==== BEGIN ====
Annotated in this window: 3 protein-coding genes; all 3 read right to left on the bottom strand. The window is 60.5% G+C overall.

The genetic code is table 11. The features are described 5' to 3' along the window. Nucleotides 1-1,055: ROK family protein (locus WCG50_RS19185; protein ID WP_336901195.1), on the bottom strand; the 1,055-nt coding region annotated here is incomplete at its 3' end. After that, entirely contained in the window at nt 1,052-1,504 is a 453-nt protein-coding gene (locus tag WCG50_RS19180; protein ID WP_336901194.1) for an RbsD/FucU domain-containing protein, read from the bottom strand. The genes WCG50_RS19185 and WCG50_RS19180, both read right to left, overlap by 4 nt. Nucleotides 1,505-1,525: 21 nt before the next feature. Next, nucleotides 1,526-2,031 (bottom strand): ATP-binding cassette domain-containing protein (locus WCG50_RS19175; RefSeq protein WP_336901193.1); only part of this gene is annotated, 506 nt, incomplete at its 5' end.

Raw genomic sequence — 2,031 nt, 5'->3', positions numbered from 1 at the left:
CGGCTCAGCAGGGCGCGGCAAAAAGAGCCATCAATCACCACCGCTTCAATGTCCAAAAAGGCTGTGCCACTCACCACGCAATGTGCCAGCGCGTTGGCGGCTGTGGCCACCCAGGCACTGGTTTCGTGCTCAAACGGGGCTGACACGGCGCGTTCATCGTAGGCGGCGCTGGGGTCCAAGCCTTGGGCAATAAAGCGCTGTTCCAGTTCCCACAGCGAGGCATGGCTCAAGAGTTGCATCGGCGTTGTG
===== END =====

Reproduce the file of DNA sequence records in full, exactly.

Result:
Annotated in this window: 3 protein-coding genes; all 3 read right to left on the bottom strand. The window is 60.5% G+C overall.

The genetic code is table 11. The features are described 5' to 3' along the window. Nucleotides 1-1,055: ROK family protein (locus WCG50_RS19185; protein ID WP_336901195.1), on the bottom strand; the 1,055-nt coding region annotated here is incomplete at its 3' end. After that, entirely contained in the window at nt 1,052-1,504 is a 453-nt protein-coding gene (locus tag WCG50_RS19180; protein ID WP_336901194.1) for an RbsD/FucU domain-containing protein, read from the bottom strand. The genes WCG50_RS19185 and WCG50_RS19180, both read right to left, overlap by 4 nt. Nucleotides 1,505-1,525: 21 nt before the next feature. Next, nucleotides 1,526-2,031 (bottom strand): ATP-binding cassette domain-containing protein (locus WCG50_RS19175; RefSeq protein WP_336901193.1); only part of this gene is annotated, 506 nt, incomplete at its 5' end.

Raw genomic sequence — 2,031 nt, 5'->3', positions numbered from 1 at the left:
CGGCTCAGCAGGGCGCGGCAAAAAGAGCCATCAATCACCACCGCTTCAATGTCCAAAAAGGCTGTGCCACTCACCACGCAATGTGCCAGCGCGTTGGCGGCTGTGGCCACCCAGGCACTGGTTTCGTGCTCAAACGGGGCTGACACGGCGCGTTCATCGTAGGCGGCGCTGGGGTCCAAGCCTTGGGCAATAAAGCGCTGTTCCAGTTCCCACAGCGAGGCATGGCTCAAGAGTTGCATCGGCGTTGTG